The adventure below is the latest in a series sharing my quest to explore Pennsylvania by visiting each of the sixty-seven county seats and eating a hot dog while in town.
Nearly every aspect of our lives has been affected by Edwin Drake and William Smith who drilled the first commercial oil well near Titusville, Pa in 1858. No one was happier about this development than whales. Now that folks had lots of kerosene to light their lamps they wouldn’t need any more whale blubber.
Today we head into the ‘eye’ of the oil industry of the late 19th century which of course finds us in Venango County. The county was created on March 12, 1800 from parts of Allegheny and Lycoming Counties. The name “Venango” comes from the Native American name of the region, Onenge, meaning Otter. The English and French speakers of the day got it messed up and thought it meant Venango River. The settlement at the mouth of the river was of course called Venango. This is now what is the south side of Oil City. At one time Oil City was home to the corporate headquarters of Pennzoil, Quaker State and Wolf’s Head motor oil companies. Those companies are no longer in Oil City and like most of Venango County, Oil City is pushing tourism to build their economy. The Oil City bank, built to last forever is even for sale.
Being built around several rivers; Oil Creek, The Allegheny and French Creek, the town was susceptible to flooding. The worst flood happened on June 5, 1892. A triple explosion resulting from leaking storage tanks added to the mayhem and 60 people were killed.
The oil industry has a tradition of boom or bust periods with this up and down routine beginning almost immediately in Venango County. The most famous example of this boom and bust is the town of Pithole. This place was incorporated in 1865 and unincorporated in 1877. At its peak the population of the town was 20,000 with the largest post office in Pennsylvania. Of course, there are stated reasons why Pithole disappeared so quickly but I think I know the real reason. Can you imagine being an oil executive at a county meeting in, say, Petroleum Centre and being asked by another oil executive where you were from? Who wants to be from Pithole? “Oh, I live in Pithole!” Yeah right. Everyone left for Oil City, or Titusville or Franklin in a big hurry. No one wanted to write home to Mom and say, “I live in Pithole.” That would be the pits. This is where the town was once.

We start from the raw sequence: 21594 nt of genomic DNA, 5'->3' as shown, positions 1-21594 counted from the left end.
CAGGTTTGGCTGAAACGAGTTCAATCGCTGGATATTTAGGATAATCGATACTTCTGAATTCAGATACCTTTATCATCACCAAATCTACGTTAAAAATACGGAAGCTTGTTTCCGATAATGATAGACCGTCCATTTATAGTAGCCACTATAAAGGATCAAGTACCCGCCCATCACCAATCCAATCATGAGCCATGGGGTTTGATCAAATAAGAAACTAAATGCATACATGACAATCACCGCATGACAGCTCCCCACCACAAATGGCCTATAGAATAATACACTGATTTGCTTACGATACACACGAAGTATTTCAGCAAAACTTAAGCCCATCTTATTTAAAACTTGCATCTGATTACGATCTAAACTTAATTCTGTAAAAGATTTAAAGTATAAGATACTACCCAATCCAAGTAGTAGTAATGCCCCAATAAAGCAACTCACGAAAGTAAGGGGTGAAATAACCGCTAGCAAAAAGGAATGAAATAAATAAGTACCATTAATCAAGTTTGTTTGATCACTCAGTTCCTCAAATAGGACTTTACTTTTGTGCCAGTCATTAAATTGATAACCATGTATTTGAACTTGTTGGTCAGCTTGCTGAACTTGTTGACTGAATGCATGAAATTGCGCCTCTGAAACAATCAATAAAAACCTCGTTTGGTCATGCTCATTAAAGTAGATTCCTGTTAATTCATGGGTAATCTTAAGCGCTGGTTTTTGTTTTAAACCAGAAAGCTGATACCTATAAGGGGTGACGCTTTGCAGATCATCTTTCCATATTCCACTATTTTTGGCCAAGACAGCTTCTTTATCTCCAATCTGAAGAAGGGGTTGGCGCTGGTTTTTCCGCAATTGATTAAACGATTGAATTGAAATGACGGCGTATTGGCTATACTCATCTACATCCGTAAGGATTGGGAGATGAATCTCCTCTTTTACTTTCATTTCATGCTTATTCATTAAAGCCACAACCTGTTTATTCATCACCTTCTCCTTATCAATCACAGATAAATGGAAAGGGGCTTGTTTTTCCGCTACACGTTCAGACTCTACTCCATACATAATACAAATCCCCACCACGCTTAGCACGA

Petroleum Centre fared a bit better than Pithole. President Grant even stayed at the Petroleum Centre hotel one night. Note: he didn’t go to Pithole! Anyway, all of Petroleum Centre is included in the photo. You have to go into Oil Creek Park to find Petroleum Centre. The tracks I’m standing in for the photo (of Petroleum Centre) belong to the Titusville Oil City Railroad. I stopped in Titusville (it is located in Crawford County but the oil well is in Venango County) at the station and the Caboose Motel. The other end of the line finds the station in Oil City.
The city of Franklin began as the French Fort named Machault. The French fort was burned by the French in 1759 when they left after the French and Indian War. The next year the British built Fort Venango. The fort and its tiny garrison, how shall I say, ended badly. Franklin ended up on this same site and is, obviously, named for Benjamin Franklin.
The town of Franklin is more picturesque then my photo reveals and much more active than Pithole. I found the security guards in the courthouse to ask about the whereabouts of a hot dog. The first suggestion they provided was Sheetz! Really? ? Anyway, Julie, the Juvenile Probation Officer joined the conversation and the consensus was that I should go to Polly’s. I was assured that I couldn’t miss the place because there was a huge parrot on the sign. Sure enough there was a parrot at this seasonal ice cream stand. Nicole was camera-shy but volunteered to take the photo of Cindy and Andrew. Nicole and Andrew attend Slippery Rock University and her uncle owns Polly’s. We were having a great time talking about my quest and Andrew piped up, “This is fun. I hope we win.” You have to love that boy! Nicole’s uncle makes the yogurt that goes in to the cones like this delicious ‘medium’ Chocolate Peanut Butter cone I had for dessert. I’m glad I didn’t order a large!
My recommendation is that you visit the area and soak up a little history. But, don’t stay too long in Pithole!
See you next time.